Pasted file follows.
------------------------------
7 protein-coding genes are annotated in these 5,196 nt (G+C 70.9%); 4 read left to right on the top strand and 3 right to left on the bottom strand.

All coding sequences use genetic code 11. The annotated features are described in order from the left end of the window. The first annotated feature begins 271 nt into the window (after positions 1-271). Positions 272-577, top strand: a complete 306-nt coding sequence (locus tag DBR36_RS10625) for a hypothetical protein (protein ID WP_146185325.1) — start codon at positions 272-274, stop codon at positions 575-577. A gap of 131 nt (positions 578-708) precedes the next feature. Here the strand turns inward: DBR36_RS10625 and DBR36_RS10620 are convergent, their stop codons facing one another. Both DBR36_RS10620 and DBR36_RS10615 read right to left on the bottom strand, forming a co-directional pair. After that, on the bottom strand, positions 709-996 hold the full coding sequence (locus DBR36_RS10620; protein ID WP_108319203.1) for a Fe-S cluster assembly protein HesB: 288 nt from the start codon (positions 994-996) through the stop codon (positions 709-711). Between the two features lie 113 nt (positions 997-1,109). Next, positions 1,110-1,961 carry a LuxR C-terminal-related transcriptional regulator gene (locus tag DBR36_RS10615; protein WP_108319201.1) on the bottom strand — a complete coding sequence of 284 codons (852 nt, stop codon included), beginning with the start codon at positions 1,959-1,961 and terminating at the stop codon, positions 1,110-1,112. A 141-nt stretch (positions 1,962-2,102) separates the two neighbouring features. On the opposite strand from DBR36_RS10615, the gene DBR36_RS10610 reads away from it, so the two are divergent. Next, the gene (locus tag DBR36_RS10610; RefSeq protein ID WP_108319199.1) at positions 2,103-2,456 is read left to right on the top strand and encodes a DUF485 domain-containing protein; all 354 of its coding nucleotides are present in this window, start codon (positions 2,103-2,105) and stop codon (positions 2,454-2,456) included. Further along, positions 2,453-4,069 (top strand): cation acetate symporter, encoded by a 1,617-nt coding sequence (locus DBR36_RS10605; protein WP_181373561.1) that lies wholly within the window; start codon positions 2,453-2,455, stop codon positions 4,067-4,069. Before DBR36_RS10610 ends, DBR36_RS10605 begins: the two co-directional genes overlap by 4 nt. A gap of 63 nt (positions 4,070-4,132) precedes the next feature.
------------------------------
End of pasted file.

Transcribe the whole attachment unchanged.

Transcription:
7 protein-coding genes are annotated in these 5,196 nt (G+C 70.9%); 4 read left to right on the top strand and 3 right to left on the bottom strand.

All coding sequences use genetic code 11. The annotated features are described in order from the left end of the window. The first annotated feature begins 271 nt into the window (after positions 1-271). Positions 272-577, top strand: a complete 306-nt coding sequence (locus tag DBR36_RS10625) for a hypothetical protein (protein ID WP_146185325.1) — start codon at positions 272-274, stop codon at positions 575-577. A gap of 131 nt (positions 578-708) precedes the next feature. Here the strand turns inward: DBR36_RS10625 and DBR36_RS10620 are convergent, their stop codons facing one another. Both DBR36_RS10620 and DBR36_RS10615 read right to left on the bottom strand, forming a co-directional pair. After that, on the bottom strand, positions 709-996 hold the full coding sequence (locus DBR36_RS10620; protein ID WP_108319203.1) for a Fe-S cluster assembly protein HesB: 288 nt from the start codon (positions 994-996) through the stop codon (positions 709-711). Between the two features lie 113 nt (positions 997-1,109). Next, positions 1,110-1,961 carry a LuxR C-terminal-related transcriptional regulator gene (locus tag DBR36_RS10615; protein WP_108319201.1) on the bottom strand — a complete coding sequence of 284 codons (852 nt, stop codon included), beginning with the start codon at positions 1,959-1,961 and terminating at the stop codon, positions 1,110-1,112. A 141-nt stretch (positions 1,962-2,102) separates the two neighbouring features. On the opposite strand from DBR36_RS10615, the gene DBR36_RS10610 reads away from it, so the two are divergent. Next, the gene (locus tag DBR36_RS10610; RefSeq protein ID WP_108319199.1) at positions 2,103-2,456 is read left to right on the top strand and encodes a DUF485 domain-containing protein; all 354 of its coding nucleotides are present in this window, start codon (positions 2,103-2,105) and stop codon (positions 2,454-2,456) included. Further along, positions 2,453-4,069 (top strand): cation acetate symporter, encoded by a 1,617-nt coding sequence (locus DBR36_RS10605; protein WP_181373561.1) that lies wholly within the window; start codon positions 2,453-2,455, stop codon positions 4,067-4,069. Before DBR36_RS10610 ends, DBR36_RS10605 begins: the two co-directional genes overlap by 4 nt. A gap of 63 nt (positions 4,070-4,132) precedes the next feature.